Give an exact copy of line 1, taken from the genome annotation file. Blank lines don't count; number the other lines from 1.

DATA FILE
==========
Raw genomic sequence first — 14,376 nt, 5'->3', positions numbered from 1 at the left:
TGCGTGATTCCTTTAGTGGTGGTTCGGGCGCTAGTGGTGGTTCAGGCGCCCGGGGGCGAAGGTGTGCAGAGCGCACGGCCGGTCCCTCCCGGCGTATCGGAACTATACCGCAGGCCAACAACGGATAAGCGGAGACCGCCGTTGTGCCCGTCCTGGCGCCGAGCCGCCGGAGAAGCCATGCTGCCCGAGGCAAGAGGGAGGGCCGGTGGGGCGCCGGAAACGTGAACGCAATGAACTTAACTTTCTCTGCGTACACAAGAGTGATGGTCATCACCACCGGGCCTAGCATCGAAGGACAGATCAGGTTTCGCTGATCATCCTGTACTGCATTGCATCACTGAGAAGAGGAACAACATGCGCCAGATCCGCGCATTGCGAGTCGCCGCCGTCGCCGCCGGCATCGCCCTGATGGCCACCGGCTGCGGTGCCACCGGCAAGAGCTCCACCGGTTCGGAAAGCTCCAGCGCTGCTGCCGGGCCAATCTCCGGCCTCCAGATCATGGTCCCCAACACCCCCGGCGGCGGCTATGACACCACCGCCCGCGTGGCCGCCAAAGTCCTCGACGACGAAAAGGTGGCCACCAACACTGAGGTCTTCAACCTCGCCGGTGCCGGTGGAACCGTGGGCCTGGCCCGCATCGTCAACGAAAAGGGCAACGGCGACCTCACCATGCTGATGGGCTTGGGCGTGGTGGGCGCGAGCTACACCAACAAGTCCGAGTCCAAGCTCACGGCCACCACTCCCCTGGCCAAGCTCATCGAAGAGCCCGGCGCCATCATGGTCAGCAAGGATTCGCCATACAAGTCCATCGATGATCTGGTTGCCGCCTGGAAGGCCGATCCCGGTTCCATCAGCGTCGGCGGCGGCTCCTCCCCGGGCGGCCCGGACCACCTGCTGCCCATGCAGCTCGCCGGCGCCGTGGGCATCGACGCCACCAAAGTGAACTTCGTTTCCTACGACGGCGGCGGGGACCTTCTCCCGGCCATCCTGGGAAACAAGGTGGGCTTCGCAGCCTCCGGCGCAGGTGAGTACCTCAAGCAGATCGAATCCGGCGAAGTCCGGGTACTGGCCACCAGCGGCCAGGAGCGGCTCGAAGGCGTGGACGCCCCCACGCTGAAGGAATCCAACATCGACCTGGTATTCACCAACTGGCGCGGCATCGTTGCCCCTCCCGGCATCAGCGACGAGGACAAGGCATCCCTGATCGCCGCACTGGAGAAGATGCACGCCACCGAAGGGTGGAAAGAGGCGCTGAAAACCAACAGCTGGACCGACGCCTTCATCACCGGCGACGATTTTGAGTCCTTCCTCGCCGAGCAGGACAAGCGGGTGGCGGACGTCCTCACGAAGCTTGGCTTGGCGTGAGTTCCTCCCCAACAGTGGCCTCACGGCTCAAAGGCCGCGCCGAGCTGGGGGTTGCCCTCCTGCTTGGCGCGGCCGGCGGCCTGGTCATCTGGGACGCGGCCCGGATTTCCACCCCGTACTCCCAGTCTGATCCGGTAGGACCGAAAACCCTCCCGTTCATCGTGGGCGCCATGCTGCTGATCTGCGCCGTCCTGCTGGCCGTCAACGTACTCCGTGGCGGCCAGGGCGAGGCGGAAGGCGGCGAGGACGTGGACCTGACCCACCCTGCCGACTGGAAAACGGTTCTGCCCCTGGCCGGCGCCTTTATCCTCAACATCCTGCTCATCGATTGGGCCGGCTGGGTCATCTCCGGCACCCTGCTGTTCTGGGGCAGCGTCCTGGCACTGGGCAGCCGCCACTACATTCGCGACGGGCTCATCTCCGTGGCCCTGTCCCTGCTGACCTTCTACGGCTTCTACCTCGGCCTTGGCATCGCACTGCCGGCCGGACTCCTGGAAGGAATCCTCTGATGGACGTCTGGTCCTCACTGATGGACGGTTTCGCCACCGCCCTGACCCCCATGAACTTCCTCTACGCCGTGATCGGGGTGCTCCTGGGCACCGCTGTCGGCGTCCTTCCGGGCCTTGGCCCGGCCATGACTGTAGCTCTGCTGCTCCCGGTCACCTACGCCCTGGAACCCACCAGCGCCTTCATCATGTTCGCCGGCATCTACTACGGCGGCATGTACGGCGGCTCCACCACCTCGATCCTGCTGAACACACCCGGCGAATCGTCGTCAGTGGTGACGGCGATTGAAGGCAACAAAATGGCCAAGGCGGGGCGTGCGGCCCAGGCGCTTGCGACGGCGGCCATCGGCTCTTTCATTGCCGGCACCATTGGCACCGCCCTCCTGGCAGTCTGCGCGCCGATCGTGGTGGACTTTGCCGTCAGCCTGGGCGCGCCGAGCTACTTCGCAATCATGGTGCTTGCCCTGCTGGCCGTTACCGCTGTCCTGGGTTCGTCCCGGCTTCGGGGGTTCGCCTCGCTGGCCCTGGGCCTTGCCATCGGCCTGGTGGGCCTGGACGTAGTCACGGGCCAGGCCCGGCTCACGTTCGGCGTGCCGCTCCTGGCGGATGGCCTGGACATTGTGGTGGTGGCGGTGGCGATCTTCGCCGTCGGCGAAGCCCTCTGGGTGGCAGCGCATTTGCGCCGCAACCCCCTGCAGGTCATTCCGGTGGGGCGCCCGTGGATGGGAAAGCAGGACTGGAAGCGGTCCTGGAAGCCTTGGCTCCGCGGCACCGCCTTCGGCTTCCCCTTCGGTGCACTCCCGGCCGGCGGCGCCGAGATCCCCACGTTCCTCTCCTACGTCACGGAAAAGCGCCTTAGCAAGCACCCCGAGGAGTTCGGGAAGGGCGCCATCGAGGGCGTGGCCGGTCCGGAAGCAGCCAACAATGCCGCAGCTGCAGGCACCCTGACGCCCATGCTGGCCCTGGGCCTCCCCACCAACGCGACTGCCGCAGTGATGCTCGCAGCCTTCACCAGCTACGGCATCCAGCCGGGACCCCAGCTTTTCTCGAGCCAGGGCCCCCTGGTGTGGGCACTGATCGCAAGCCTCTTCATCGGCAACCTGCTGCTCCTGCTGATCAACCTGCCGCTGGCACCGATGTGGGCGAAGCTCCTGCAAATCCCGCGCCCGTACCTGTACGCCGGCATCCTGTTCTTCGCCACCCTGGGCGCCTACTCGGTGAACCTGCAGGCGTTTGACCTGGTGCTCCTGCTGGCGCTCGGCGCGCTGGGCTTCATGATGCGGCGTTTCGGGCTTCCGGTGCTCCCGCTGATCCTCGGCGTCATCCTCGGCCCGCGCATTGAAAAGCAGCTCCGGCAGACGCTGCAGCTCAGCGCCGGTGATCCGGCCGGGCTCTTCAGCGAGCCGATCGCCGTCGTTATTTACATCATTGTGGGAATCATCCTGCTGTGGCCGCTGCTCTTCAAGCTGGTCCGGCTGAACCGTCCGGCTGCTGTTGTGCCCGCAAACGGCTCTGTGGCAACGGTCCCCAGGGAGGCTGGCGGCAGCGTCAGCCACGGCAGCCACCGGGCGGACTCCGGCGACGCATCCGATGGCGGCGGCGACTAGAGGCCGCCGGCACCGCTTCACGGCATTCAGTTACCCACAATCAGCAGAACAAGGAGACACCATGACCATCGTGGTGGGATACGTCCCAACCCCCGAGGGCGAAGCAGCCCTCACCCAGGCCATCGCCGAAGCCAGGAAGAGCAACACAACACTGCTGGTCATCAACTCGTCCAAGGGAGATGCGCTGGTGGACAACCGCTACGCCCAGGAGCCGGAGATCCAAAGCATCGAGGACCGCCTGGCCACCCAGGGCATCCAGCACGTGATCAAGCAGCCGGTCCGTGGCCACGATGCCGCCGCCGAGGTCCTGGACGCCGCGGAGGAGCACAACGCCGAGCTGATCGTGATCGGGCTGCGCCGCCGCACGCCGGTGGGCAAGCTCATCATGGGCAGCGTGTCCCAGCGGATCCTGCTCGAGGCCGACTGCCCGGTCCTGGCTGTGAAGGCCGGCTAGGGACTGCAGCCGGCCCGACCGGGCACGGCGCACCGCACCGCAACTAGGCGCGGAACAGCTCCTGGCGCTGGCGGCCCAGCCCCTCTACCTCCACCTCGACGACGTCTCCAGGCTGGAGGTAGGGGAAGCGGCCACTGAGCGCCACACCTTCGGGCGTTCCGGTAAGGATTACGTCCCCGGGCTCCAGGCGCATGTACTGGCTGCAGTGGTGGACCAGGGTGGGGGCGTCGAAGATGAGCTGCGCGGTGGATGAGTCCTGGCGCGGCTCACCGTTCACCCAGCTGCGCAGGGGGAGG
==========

Raw genomic sequence first — 14,376 nt, 5'->3', positions numbered from 1 at the left: